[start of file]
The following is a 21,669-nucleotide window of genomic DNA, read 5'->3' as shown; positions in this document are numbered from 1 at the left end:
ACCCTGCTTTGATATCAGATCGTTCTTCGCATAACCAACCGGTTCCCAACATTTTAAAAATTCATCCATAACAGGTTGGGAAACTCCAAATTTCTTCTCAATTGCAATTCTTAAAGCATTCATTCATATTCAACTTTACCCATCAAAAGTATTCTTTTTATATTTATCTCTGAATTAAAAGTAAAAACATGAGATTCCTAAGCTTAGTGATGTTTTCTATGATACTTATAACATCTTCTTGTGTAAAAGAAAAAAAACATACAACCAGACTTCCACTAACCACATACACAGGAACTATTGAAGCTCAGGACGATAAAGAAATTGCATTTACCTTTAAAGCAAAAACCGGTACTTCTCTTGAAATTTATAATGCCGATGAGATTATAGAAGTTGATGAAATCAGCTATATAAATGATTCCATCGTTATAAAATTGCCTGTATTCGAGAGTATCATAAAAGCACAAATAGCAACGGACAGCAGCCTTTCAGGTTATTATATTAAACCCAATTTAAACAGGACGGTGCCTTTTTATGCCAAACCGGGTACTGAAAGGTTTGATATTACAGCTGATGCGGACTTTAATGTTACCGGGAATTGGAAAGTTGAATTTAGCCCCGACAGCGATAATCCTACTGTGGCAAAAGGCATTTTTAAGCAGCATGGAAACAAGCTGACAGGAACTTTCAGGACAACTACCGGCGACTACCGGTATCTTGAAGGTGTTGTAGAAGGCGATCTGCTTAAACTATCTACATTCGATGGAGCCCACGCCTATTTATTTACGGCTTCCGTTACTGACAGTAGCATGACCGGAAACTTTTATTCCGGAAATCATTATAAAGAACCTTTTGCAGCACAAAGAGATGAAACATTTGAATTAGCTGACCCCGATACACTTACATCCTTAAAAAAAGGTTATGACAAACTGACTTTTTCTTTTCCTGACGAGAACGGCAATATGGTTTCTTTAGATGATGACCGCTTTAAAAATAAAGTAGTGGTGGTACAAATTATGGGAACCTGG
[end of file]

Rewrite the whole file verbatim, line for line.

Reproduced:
The following is a 21,669-nucleotide window of genomic DNA, read 5'->3' as shown; positions in this document are numbered from 1 at the left end:
ACCCTGCTTTGATATCAGATCGTTCTTCGCATAACCAACCGGTTCCCAACATTTTAAAAATTCATCCATAACAGGTTGGGAAACTCCAAATTTCTTCTCAATTGCAATTCTTAAAGCATTCATTCATATTCAACTTTACCCATCAAAAGTATTCTTTTTATATTTATCTCTGAATTAAAAGTAAAAACATGAGATTCCTAAGCTTAGTGATGTTTTCTATGATACTTATAACATCTTCTTGTGTAAAAGAAAAAAAACATACAACCAGACTTCCACTAACCACATACACAGGAACTATTGAAGCTCAGGACGATAAAGAAATTGCATTTACCTTTAAAGCAAAAACCGGTACTTCTCTTGAAATTTATAATGCCGATGAGATTATAGAAGTTGATGAAATCAGCTATATAAATGATTCCATCGTTATAAAATTGCCTGTATTCGAGAGTATCATAAAAGCACAAATAGCAACGGACAGCAGCCTTTCAGGTTATTATATTAAACCCAATTTAAACAGGACGGTGCCTTTTTATGCCAAACCGGGTACTGAAAGGTTTGATATTACAGCTGATGCGGACTTTAATGTTACCGGGAATTGGAAAGTTGAATTTAGCCCCGACAGCGATAATCCTACTGTGGCAAAAGGCATTTTTAAGCAGCATGGAAACAAGCTGACAGGAACTTTCAGGACAACTACCGGCGACTACCGGTATCTTGAAGGTGTTGTAGAAGGCGATCTGCTTAAACTATCTACATTCGATGGAGCCCACGCCTATTTATTTACGGCTTCCGTTACTGACAGTAGCATGACCGGAAACTTTTATTCCGGAAATCATTATAAAGAACCTTTTGCAGCACAAAGAGATGAAACATTTGAATTAGCTGACCCCGATACACTTACATCCTTAAAAAAAGGTTATGACAAACTGACTTTTTCTTTTCCTGACGAGAACGGCAATATGGTTTCTTTAGATGATGACCGCTTTAAAAATAAAGTAGTGGTGGTACAAATTATGGGAACCTGG